Series B: Thursday 11:35 a.m. B1 B2 B3 B4 B5 B6 B7

Suicide Prevention:
Hope for Today, Promise for Tomorrow

Image Presentation Slides (PDF: 30 slides)

The number of suicide deaths in Minnesota has increased since 2000 and, in 2008, surpassed the number of deaths from motor vehicle crashes. Suicide may stem from a combination of factors, such as mental illness, substance abuse, culture, and adverse childhood experiences. Significant advances have allowed gatekeepers and health care professionals to better identify individuals at risk for suicidal behavior, and refer them to science-based treatment. In addition, using recommended communication strategies can convey messages of help, hope, and resiliency. Learn how one Minnesota suicide prevention program used these strategies to engage its community and implement a public health-based prevention plan.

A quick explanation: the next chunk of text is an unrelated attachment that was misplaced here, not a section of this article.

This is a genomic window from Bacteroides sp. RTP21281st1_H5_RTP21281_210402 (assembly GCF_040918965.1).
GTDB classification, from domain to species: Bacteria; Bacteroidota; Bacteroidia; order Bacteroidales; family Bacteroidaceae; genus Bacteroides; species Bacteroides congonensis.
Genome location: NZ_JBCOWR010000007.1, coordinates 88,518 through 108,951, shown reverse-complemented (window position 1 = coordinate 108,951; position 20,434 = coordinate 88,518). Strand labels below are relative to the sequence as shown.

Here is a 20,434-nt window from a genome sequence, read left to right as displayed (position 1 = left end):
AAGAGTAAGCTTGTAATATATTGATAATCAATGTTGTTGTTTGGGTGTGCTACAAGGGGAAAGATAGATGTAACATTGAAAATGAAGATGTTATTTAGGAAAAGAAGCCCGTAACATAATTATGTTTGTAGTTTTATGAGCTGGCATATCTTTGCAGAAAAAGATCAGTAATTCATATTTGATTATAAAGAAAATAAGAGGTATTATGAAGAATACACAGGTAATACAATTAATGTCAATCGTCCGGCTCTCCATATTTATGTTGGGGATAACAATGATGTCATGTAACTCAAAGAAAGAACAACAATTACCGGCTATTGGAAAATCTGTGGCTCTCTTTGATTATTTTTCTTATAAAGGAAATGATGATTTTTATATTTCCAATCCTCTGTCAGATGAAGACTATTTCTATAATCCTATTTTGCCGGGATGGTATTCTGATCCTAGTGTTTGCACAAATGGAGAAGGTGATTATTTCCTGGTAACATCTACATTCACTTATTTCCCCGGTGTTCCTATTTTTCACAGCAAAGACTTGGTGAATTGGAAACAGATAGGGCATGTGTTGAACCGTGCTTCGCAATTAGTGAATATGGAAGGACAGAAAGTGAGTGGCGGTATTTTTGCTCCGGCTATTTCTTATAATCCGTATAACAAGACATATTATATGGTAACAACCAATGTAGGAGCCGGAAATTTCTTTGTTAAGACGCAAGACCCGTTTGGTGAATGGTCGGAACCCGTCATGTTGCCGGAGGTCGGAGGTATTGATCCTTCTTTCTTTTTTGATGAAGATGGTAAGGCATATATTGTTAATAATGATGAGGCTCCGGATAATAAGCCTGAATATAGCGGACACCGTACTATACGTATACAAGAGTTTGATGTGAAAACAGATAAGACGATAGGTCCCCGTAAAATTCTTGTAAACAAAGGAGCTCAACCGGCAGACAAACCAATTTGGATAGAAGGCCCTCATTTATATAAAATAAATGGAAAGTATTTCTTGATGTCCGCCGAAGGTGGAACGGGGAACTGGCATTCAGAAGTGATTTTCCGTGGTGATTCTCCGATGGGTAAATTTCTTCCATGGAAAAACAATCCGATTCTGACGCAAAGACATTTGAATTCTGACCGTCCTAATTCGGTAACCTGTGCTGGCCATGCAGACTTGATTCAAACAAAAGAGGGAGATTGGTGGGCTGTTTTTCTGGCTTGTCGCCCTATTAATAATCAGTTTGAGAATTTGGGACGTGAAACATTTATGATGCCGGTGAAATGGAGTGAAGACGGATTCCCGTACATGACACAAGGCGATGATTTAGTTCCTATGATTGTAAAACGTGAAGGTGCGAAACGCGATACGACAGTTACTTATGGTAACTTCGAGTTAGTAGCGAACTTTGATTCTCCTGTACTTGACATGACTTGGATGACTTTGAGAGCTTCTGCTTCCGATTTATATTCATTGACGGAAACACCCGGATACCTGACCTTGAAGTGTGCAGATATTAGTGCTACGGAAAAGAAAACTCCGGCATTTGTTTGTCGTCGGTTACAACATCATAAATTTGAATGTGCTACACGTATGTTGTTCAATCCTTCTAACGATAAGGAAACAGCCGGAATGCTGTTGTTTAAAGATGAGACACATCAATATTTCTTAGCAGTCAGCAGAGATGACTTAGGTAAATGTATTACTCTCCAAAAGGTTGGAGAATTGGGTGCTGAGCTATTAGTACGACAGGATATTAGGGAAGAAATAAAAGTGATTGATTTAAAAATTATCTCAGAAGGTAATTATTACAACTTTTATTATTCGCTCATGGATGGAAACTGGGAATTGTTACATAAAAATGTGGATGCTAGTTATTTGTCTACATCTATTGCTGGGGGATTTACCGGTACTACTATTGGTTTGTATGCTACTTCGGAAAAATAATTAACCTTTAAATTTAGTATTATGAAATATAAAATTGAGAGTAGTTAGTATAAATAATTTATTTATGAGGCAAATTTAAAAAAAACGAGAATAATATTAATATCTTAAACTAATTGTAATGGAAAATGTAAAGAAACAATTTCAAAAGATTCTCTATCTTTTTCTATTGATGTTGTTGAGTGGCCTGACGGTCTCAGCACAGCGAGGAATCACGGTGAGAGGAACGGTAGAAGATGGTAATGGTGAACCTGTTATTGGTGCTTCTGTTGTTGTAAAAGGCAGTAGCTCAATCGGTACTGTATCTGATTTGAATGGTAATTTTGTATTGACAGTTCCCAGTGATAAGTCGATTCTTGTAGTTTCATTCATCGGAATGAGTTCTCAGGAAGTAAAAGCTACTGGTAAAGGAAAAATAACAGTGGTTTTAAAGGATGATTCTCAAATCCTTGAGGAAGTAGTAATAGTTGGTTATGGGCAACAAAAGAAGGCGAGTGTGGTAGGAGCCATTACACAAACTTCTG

Stephanie Downey, Evergreen Youth and Family Services
Melissa Heinen, MDH: Health Promotion and Chronic Disease

In This Theme: Challenging Topics

A7   Creating a Victim-Centered Response to Trafficked Youth
B7   Suicide Prevention: Hope for Today, Promise for Tomorrow
C7   Disparities Related to Sexual Orientation and Gender Identity: LGBTQ Health in Minnesota